New threads thread

Discussion in 'Clothing & Footwear' started by Lempo, Aug 28, 2020.

  1. Nigelp

    Nigelp Section Hiker

    So what does that mean in really simple terms? Why does it matter if your muscles move more - how much energy and why does it matter?
    I’m sure it’s all good stuff but in the grand scheme of things probably not as important to a leisure backpacker.
  2. Roo

    Roo Summit Camper

    Interesting! If part of the kinetic energy storage is in torso twist, I wonder if that means that a pack without a hip-belt is more energy-efficient since it doesn't restrict movement as much?
  3. Lempo

    Lempo Thru Hiker

    It's like driving a car and dragging a large rock behind. You can do it, but it takes its toll. It takes more energy and less mobility in your muscles & joints makes them more prone to injuries. If you ankles don't move, then your knees do more of the work sometimes with the wrong movement pattern causing knee and hip issues. How many backpackers/walkers do you know who complain about 'dodgy knees' when they hit 40? That's the thing. If longevity of the backpacking activity is a concern, then it's important.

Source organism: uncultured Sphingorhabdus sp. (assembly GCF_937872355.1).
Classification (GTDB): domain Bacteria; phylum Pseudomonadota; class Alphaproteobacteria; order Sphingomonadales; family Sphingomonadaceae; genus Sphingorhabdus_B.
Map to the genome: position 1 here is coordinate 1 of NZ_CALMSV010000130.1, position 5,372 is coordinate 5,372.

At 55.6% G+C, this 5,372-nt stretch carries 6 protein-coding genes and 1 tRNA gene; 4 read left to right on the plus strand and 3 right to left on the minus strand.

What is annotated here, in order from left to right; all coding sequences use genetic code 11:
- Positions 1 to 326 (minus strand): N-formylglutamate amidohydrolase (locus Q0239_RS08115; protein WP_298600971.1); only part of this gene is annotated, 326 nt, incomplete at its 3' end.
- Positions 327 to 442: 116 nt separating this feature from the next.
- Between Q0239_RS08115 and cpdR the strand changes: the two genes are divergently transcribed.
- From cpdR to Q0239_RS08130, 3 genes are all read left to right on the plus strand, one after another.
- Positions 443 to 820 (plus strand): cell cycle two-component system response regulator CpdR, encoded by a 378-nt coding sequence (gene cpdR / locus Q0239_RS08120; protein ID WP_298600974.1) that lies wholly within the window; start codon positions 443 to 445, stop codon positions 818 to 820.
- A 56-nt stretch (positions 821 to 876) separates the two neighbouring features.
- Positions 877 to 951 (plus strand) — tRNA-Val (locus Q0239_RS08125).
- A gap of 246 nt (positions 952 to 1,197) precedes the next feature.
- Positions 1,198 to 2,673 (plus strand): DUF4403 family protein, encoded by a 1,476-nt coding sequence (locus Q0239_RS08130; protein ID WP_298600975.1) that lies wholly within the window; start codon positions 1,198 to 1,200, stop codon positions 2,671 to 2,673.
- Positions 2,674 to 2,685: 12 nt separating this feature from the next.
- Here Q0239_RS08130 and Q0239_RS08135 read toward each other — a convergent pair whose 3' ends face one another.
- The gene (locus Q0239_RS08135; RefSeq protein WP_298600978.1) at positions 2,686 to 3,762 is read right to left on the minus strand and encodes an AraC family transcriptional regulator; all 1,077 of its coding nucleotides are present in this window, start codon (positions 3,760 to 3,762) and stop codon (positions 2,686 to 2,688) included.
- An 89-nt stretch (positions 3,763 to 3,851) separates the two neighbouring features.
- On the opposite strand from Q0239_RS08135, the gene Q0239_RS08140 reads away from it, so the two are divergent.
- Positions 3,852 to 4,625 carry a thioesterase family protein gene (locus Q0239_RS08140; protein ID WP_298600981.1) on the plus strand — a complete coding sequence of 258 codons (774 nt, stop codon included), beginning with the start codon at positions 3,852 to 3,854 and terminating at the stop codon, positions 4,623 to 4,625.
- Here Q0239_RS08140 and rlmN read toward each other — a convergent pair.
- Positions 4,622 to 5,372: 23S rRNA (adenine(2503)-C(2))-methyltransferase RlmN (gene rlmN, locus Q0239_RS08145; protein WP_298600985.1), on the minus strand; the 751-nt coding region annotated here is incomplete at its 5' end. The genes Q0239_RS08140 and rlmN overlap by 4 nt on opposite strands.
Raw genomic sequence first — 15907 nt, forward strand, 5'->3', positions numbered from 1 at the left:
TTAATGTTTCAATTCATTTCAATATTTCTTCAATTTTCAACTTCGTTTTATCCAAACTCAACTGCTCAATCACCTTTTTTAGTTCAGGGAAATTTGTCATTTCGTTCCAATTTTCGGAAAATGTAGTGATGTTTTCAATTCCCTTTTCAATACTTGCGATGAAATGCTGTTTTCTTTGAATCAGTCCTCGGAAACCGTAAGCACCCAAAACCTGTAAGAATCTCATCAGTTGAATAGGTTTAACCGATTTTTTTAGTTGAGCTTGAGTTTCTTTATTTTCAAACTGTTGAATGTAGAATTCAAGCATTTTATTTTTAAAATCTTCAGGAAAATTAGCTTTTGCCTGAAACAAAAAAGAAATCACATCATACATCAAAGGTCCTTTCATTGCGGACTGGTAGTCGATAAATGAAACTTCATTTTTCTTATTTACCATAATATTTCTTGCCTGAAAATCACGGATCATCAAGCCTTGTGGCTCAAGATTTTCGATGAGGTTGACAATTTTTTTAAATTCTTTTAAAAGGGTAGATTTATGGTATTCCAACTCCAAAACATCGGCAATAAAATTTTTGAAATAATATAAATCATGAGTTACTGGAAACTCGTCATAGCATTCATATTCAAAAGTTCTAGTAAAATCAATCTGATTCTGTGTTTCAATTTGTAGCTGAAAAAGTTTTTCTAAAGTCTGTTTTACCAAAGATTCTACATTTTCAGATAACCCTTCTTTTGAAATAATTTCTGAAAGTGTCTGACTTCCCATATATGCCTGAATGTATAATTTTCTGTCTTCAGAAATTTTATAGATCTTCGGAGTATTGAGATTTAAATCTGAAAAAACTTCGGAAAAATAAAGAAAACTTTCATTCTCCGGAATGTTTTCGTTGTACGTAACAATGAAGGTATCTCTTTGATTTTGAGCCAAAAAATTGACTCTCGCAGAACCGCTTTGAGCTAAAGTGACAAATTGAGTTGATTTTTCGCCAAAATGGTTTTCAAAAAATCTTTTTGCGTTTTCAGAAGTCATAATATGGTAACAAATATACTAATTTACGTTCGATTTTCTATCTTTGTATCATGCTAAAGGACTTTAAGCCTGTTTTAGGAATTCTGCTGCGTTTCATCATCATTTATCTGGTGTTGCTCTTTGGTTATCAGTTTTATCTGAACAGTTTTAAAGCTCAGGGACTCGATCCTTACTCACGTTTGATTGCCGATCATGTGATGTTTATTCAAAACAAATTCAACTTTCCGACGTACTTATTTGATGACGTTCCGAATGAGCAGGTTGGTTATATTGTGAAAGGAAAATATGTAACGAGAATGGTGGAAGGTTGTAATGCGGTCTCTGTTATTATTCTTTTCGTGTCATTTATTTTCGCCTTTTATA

4. Lempo

    Lempo Thru Hiker

    I'd say yes. Here's a photo of one of the kinetic chains of the body used for walking/running. It extends to store energy (like a rubber band) and then releases it.

    PastedGraphic-4.png

    This is also why finding your own rhythm, you can walk easier and longer than often trying to walk in a group. Also walking in a group, you keep losing the rhythm, which makes movement less efficient. However, there's the mental aspect of company which might compensate. Most of this is just my speculation based on my studies.
    MonkeyBusiness likes this.
  5. Roo

    Roo Summit Camper

    Fascinating! Cheers for the insight! One the foot side of things, then, is the corresponding conclusion that barefoot-style shoes are best and arch support is bad because it blocks the "spring" (arch)?